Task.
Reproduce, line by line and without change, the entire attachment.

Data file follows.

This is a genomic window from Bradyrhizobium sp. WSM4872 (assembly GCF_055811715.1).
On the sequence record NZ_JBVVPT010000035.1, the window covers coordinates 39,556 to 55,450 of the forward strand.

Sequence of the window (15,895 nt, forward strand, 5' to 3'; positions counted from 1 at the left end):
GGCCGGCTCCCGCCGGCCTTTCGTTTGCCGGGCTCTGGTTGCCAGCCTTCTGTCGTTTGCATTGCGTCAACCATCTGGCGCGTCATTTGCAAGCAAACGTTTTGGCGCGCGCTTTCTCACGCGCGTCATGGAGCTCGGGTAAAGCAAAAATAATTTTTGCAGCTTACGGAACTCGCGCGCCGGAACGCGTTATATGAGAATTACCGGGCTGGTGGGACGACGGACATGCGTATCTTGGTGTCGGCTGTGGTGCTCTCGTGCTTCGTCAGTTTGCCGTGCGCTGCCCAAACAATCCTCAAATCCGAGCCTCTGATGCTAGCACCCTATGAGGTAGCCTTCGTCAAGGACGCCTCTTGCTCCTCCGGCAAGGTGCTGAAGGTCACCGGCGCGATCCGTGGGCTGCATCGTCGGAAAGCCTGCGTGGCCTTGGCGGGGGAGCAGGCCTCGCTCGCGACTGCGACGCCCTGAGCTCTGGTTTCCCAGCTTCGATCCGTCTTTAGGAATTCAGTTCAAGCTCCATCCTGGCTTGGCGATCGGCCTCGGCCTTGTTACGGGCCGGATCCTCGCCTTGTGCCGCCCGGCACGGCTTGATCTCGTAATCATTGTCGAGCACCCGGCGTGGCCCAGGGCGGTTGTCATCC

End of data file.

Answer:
This is a genomic window from Bradyrhizobium sp. WSM4872 (assembly GCF_055811715.1).
On the sequence record NZ_JBVVPT010000035.1, the window covers coordinates 39,556 to 55,450 of the forward strand.

Sequence of the window (15,895 nt, forward strand, 5' to 3'; positions counted from 1 at the left end):
GGCCGGCTCCCGCCGGCCTTTCGTTTGCCGGGCTCTGGTTGCCAGCCTTCTGTCGTTTGCATTGCGTCAACCATCTGGCGCGTCATTTGCAAGCAAACGTTTTGGCGCGCGCTTTCTCACGCGCGTCATGGAGCTCGGGTAAAGCAAAAATAATTTTTGCAGCTTACGGAACTCGCGCGCCGGAACGCGTTATATGAGAATTACCGGGCTGGTGGGACGACGGACATGCGTATCTTGGTGTCGGCTGTGGTGCTCTCGTGCTTCGTCAGTTTGCCGTGCGCTGCCCAAACAATCCTCAAATCCGAGCCTCTGATGCTAGCACCCTATGAGGTAGCCTTCGTCAAGGACGCCTCTTGCTCCTCCGGCAAGGTGCTGAAGGTCACCGGCGCGATCCGTGGGCTGCATCGTCGGAAAGCCTGCGTGGCCTTGGCGGGGGAGCAGGCCTCGCTCGCGACTGCGACGCCCTGAGCTCTGGTTTCCCAGCTTCGATCCGTCTTTAGGAATTCAGTTCAAGCTCCATCCTGGCTTGGCGATCGGCCTCGGCCTTGTTACGGGCCGGATCCTCGCCTTGTGCCGCCCGGCACGGCTTGATCTCGTAATCATTGTCGAGCACCCGGCGTGGCCCAGGGCGGTTGTCATCC